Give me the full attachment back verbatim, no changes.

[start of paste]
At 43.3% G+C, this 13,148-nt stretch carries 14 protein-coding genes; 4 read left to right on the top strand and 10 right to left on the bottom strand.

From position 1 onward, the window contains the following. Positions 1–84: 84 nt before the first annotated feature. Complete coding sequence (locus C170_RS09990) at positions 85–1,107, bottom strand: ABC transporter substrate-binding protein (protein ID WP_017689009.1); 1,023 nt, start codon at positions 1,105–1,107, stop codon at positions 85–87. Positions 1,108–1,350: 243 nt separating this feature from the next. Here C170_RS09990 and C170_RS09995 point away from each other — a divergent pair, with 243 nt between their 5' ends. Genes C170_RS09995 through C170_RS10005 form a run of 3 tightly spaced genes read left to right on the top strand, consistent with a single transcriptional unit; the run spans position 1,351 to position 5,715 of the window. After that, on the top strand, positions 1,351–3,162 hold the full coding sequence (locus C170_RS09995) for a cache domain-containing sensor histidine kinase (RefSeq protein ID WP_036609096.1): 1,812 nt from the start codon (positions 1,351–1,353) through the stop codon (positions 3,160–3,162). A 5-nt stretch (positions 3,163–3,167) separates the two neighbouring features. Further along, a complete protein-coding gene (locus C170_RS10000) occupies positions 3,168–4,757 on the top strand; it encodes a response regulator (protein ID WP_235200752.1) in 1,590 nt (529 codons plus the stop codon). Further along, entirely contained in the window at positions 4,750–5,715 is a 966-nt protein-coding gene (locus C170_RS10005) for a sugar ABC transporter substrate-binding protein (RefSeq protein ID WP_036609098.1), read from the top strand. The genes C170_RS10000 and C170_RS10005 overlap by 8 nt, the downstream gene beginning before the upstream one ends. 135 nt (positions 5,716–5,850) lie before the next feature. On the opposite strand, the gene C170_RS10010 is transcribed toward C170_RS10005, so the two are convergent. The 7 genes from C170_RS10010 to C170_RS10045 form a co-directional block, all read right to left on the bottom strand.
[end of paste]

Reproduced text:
At 43.3% G+C, this 13,148-nt stretch carries 14 protein-coding genes; 4 read left to right on the top strand and 10 right to left on the bottom strand.

From position 1 onward, the window contains the following. Positions 1–84: 84 nt before the first annotated feature. Complete coding sequence (locus C170_RS09990) at positions 85–1,107, bottom strand: ABC transporter substrate-binding protein (protein ID WP_017689009.1); 1,023 nt, start codon at positions 1,105–1,107, stop codon at positions 85–87. Positions 1,108–1,350: 243 nt separating this feature from the next. Here C170_RS09990 and C170_RS09995 point away from each other — a divergent pair, with 243 nt between their 5' ends. Genes C170_RS09995 through C170_RS10005 form a run of 3 tightly spaced genes read left to right on the top strand, consistent with a single transcriptional unit; the run spans position 1,351 to position 5,715 of the window. After that, on the top strand, positions 1,351–3,162 hold the full coding sequence (locus C170_RS09995) for a cache domain-containing sensor histidine kinase (RefSeq protein ID WP_036609096.1): 1,812 nt from the start codon (positions 1,351–1,353) through the stop codon (positions 3,160–3,162). A 5-nt stretch (positions 3,163–3,167) separates the two neighbouring features. Further along, a complete protein-coding gene (locus C170_RS10000) occupies positions 3,168–4,757 on the top strand; it encodes a response regulator (protein ID WP_235200752.1) in 1,590 nt (529 codons plus the stop codon). Further along, entirely contained in the window at positions 4,750–5,715 is a 966-nt protein-coding gene (locus C170_RS10005) for a sugar ABC transporter substrate-binding protein (RefSeq protein ID WP_036609098.1), read from the top strand. The genes C170_RS10000 and C170_RS10005 overlap by 8 nt, the downstream gene beginning before the upstream one ends. 135 nt (positions 5,716–5,850) lie before the next feature. On the opposite strand, the gene C170_RS10010 is transcribed toward C170_RS10005, so the two are convergent. The 7 genes from C170_RS10010 to C170_RS10045 form a co-directional block, all read right to left on the bottom strand.